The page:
Sperm Donors and Child Support Claims
Many couples in the United States are unable to have children of their own, for a variety of reasons. Depending on the specific situation of the couple, some use a gestational surrogate, where another woman carries a child that shares genetic material with the couple, and then surrenders parental rights. Others use sperm donors and carry the child themselves. If you do use a sperm donor, or you have served as one in the past, you should be aware that your rights are fairly well protected in the Sunshine State.
Florida law sets out a surrogate or sperm donor’s rights and responsibilities reasonably clearly, stating that anyone who acts as a donor of genetic material (sperm, eggs, or anything else) “shall relinquish all maternal or paternal rights” to any child that results, unless the proper adoption paperwork has been signed before the child’s birth. A statute also exists stipulating that a gestational surrogate who shares no genetic material with the couple will also relinquish any rights that may manifest after she gives birth. However, the wording of this statute is geared toward those who wish to try and retain parental rights – in other words, those who might act affirmatively to keep them.
In the uncommon cases when the mother or the intended parents of a child try to petition the donor, if known, for child support, the potential is, in theory, there to interpret the law differently. In many other states, it is plausible that a child support duty might be found if no written surrogacy or donation contract exists. Also, the meaning of the word “donor” may come up for debate, because if someone wishes to be a part of a child’s life, it has been argued that they are not in reality a mere “donor.”
Though there are certain spots in the relevant statute that might be open to interpretation, Florida jurisprudence has decided a handful of cases dealing with the rights of surrogates and sperm donors that effectively establish the public policy of the state in this regard. The case of Lamaritata v Lucas (2002) crystallizes Florida’s approach. Plaintiff and defendant agreed to an insemination agreement, with clear stipulations that no parental rights would attach to the donor if childbirth resulted. He filed for paternity affirmatively, and won the right to visitation at the trial court level.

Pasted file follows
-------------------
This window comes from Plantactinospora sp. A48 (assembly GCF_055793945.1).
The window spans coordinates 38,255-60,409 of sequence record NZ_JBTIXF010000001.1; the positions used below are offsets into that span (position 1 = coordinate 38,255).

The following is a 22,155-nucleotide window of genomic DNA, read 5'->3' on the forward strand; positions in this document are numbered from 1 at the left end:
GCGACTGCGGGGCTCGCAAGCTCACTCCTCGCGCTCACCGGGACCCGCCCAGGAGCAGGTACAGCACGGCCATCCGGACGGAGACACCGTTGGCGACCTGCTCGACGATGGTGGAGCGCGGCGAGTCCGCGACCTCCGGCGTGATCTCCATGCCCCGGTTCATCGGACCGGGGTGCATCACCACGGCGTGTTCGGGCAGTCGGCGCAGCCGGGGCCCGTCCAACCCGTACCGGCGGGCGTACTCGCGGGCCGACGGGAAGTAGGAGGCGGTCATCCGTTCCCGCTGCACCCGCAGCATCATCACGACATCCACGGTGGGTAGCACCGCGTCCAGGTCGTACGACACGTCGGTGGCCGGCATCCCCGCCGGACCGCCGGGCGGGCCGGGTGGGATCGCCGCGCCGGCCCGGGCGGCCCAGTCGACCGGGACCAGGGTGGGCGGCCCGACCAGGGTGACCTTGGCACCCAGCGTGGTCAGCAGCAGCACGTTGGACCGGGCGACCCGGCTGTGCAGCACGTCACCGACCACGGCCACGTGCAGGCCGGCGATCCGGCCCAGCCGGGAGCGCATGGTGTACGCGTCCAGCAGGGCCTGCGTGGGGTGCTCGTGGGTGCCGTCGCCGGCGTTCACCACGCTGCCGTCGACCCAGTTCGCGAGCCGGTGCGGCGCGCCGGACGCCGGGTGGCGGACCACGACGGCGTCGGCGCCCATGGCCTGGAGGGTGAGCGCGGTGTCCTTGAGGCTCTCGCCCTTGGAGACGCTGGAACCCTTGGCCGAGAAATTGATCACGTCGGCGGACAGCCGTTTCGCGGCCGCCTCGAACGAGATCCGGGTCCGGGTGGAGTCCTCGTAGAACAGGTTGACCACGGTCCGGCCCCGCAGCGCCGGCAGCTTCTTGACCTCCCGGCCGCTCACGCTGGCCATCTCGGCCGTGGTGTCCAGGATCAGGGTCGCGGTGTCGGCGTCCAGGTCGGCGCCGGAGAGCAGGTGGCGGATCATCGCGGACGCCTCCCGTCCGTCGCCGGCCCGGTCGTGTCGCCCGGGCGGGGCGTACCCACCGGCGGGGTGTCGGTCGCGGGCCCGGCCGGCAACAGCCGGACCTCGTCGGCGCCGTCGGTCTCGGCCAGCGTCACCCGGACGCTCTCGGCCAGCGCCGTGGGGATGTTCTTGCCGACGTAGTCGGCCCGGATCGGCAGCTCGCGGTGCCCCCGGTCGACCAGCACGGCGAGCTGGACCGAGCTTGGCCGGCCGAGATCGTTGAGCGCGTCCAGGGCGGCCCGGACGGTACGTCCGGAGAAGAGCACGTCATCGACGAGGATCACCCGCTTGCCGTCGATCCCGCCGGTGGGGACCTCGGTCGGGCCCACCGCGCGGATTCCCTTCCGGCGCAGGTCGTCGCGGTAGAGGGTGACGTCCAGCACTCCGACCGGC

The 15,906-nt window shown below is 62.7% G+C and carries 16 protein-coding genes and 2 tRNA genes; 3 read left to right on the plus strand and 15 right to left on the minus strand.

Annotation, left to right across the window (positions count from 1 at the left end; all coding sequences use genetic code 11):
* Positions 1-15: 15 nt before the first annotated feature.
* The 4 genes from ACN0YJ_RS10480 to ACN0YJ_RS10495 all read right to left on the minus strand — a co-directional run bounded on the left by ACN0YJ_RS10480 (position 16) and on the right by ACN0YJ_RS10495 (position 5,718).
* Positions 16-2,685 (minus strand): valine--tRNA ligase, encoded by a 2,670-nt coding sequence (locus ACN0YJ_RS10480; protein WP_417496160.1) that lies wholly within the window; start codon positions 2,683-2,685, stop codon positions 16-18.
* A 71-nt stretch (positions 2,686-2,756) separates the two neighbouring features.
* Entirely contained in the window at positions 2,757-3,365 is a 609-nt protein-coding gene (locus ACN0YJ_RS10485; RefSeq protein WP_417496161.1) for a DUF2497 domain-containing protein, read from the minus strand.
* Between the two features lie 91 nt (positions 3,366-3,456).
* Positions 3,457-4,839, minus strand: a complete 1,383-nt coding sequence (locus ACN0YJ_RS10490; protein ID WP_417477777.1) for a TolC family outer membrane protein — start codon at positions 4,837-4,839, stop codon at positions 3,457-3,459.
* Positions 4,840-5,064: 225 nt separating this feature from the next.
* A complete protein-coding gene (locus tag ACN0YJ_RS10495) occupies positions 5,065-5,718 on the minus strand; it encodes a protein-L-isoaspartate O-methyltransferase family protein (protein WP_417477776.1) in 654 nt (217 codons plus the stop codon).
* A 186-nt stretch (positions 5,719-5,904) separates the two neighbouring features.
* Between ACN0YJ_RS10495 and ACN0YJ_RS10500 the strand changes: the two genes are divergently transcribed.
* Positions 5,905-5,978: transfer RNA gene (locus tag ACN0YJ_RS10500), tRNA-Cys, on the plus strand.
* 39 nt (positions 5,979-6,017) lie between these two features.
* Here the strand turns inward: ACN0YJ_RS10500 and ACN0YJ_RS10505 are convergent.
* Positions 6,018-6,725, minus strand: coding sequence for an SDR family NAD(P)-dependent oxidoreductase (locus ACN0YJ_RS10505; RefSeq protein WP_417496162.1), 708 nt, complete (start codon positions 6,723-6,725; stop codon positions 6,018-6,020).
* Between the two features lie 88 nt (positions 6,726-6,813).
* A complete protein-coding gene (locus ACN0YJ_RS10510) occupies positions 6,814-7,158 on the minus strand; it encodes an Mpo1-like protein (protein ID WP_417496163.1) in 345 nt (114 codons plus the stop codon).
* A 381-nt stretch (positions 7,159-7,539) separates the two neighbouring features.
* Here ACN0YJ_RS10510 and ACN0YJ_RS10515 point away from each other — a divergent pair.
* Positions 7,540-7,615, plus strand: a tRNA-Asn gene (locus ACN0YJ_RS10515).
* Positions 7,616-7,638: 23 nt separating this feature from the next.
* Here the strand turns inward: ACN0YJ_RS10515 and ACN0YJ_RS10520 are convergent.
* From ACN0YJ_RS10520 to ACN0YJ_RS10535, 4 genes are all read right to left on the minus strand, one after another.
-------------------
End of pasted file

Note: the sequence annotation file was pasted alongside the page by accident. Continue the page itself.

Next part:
On appeal, however, the court held that the trial court had made a mistake in awarding visitation, because “a person who provides sperm for a woman to conceive a child by artificial insemination is not a parent.” There is no relationship established, no evidence to support any allegation that the two were a commissioning couple (a couple that enters into a surrogacy contract) – and even if any of those factors are present in your case, case precedent holds that “Florida courts do not recognize a claim for specific performance of a contract for visitation in favor of a non-parent.” In other words, a sperm donor cannot attempt to sue to force visitation, because he lacks standing to do so. If a sperm donor is not a parent, no duty of support is owed to the child in question.
Seek Knowledgeable Legal Help
Surrogacy and artificial insemination laws in Florida are very complex, but this one is crystal clear. If you are being sued for child support, having an attorney on your side can be a big help. The dedicated Hollywood family lawyers at the Law Offices of Steven A. Mason, P.A. are happy to sit down with you and try to work out a plan of attack. Contact the Fort Lauderdale and Hollywood Law Offices of Steven A. Mason, P.A. for legal advice at 954-963-5900 or leave a message online.